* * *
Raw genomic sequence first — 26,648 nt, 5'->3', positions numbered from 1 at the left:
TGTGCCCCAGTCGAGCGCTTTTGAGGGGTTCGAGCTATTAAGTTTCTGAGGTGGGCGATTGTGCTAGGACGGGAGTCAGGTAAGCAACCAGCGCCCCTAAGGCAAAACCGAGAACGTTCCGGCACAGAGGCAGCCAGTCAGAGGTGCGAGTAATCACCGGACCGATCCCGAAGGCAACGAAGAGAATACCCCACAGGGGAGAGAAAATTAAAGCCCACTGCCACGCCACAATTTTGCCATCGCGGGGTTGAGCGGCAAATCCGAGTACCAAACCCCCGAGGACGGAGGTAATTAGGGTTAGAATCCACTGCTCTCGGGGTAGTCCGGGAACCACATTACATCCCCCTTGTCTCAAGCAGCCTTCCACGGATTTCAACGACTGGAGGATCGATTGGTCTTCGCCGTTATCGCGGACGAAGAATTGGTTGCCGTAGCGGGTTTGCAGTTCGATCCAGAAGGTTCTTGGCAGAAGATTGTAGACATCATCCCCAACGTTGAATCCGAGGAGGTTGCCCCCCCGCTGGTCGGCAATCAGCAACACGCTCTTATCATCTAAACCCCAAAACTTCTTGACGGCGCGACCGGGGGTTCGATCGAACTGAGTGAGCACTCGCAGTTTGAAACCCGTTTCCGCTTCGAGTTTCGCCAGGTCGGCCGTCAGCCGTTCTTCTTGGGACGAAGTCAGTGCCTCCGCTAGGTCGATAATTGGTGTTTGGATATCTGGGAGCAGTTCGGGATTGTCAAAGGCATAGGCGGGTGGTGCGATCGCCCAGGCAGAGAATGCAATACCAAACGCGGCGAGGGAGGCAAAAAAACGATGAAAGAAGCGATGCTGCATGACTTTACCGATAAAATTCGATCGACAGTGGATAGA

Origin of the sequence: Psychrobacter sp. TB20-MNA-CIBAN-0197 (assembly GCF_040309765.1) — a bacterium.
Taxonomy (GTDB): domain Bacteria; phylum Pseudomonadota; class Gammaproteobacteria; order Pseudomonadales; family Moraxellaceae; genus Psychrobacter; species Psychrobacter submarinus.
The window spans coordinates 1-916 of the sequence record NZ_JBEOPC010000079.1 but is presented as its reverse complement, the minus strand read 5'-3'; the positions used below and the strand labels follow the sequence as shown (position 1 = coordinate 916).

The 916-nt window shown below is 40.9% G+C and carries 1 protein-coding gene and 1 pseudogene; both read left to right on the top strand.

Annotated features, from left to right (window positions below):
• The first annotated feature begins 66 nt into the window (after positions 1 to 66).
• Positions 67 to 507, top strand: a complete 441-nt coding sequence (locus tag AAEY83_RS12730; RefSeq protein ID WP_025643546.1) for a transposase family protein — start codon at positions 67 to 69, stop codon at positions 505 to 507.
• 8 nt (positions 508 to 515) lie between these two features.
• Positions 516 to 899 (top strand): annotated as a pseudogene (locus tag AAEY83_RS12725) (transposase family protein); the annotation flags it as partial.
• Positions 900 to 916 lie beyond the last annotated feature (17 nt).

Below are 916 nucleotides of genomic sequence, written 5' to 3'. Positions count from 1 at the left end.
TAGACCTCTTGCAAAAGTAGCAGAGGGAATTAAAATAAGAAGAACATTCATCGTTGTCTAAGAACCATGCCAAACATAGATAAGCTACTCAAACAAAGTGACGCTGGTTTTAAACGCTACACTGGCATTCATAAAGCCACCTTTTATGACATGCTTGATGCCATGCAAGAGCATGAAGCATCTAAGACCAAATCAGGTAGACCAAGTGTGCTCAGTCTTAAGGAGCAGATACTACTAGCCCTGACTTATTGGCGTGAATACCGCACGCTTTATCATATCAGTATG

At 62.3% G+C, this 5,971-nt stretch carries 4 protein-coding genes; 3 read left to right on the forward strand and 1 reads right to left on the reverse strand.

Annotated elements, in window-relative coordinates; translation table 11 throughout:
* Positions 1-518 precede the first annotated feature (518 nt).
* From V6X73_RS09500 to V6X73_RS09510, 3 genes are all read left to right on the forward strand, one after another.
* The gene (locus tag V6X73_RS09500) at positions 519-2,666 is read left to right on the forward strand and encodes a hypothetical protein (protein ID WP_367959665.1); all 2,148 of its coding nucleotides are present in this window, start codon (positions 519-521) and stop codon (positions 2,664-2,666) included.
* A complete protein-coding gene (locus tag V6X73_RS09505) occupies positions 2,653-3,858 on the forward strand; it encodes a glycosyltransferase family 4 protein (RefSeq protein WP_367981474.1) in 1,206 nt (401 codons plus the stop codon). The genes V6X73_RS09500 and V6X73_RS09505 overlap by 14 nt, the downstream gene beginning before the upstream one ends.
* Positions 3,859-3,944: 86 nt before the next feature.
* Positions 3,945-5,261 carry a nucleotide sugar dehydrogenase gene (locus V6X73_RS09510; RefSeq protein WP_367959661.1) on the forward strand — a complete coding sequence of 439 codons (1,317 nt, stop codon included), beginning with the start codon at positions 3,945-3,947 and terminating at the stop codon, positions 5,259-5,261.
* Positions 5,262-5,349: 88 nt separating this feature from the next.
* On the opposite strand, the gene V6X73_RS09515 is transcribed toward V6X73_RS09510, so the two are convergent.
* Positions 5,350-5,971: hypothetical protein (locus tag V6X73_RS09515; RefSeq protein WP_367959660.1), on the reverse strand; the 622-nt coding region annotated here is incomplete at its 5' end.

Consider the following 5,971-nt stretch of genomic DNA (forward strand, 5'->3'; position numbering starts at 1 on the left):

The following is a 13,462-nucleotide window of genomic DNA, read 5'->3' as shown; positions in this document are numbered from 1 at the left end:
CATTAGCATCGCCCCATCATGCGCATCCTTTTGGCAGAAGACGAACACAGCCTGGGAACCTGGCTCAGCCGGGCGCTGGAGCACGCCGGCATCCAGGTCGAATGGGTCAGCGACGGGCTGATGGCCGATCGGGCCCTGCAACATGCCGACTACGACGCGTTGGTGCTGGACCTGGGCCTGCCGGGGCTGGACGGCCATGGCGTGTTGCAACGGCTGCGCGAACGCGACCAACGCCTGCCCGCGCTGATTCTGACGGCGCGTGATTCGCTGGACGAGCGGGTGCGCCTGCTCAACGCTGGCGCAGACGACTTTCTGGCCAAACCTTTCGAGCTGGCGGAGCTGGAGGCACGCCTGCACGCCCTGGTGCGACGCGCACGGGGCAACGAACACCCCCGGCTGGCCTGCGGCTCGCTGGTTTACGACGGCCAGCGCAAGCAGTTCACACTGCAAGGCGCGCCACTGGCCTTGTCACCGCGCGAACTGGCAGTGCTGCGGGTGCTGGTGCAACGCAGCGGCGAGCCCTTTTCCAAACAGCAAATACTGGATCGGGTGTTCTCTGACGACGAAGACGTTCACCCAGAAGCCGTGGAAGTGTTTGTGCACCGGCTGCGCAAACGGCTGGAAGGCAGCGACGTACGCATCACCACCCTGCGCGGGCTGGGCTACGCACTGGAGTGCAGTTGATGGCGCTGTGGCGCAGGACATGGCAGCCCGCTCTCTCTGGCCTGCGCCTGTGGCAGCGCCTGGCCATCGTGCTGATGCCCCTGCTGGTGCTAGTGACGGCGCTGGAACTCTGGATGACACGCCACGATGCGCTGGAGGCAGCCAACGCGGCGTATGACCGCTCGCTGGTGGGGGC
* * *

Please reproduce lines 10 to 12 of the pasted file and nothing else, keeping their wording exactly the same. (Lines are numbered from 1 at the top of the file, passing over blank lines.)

• 8 nt (positions 508 to 515) lie between these two features.
• Positions 516 to 899 (top strand): annotated as a pseudogene (locus tag AAEY83_RS12725) (transposase family protein); the annotation flags it as partial.
• Positions 900 to 916 lie beyond the last annotated feature (17 nt).